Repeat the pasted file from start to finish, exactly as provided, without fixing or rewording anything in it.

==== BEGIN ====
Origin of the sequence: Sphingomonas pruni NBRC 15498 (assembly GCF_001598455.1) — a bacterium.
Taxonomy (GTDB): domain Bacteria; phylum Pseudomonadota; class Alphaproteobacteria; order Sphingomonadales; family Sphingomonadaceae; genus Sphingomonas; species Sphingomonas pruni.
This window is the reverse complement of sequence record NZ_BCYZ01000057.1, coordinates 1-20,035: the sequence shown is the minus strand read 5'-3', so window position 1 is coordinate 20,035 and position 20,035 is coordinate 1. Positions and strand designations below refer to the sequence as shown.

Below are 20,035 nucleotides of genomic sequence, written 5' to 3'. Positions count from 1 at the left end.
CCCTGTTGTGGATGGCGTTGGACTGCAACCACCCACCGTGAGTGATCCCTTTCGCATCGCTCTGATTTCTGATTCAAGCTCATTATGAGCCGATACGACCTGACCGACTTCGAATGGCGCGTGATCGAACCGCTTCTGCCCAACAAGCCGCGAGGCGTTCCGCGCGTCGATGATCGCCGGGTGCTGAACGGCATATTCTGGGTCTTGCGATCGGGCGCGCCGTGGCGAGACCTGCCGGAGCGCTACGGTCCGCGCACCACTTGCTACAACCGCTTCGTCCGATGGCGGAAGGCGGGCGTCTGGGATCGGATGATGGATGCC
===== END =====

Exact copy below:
Origin of the sequence: Sphingomonas pruni NBRC 15498 (assembly GCF_001598455.1) — a bacterium.
Taxonomy (GTDB): domain Bacteria; phylum Pseudomonadota; class Alphaproteobacteria; order Sphingomonadales; family Sphingomonadaceae; genus Sphingomonas; species Sphingomonas pruni.
This window is the reverse complement of sequence record NZ_BCYZ01000057.1, coordinates 1-20,035: the sequence shown is the minus strand read 5'-3', so window position 1 is coordinate 20,035 and position 20,035 is coordinate 1. Positions and strand designations below refer to the sequence as shown.

Below are 20,035 nucleotides of genomic sequence, written 5' to 3'. Positions count from 1 at the left end.
CCCTGTTGTGGATGGCGTTGGACTGCAACCACCCACCGTGAGTGATCCCTTTCGCATCGCTCTGATTTCTGATTCAAGCTCATTATGAGCCGATACGACCTGACCGACTTCGAATGGCGCGTGATCGAACCGCTTCTGCCCAACAAGCCGCGAGGCGTTCCGCGCGTCGATGATCGCCGGGTGCTGAACGGCATATTCTGGGTCTTGCGATCGGGCGCGCCGTGGCGAGACCTGCCGGAGCGCTACGGTCCGCGCACCACTTGCTACAACCGCTTCGTCCGATGGCGGAAGGCGGGCGTCTGGGATCGGATGATGGATGCC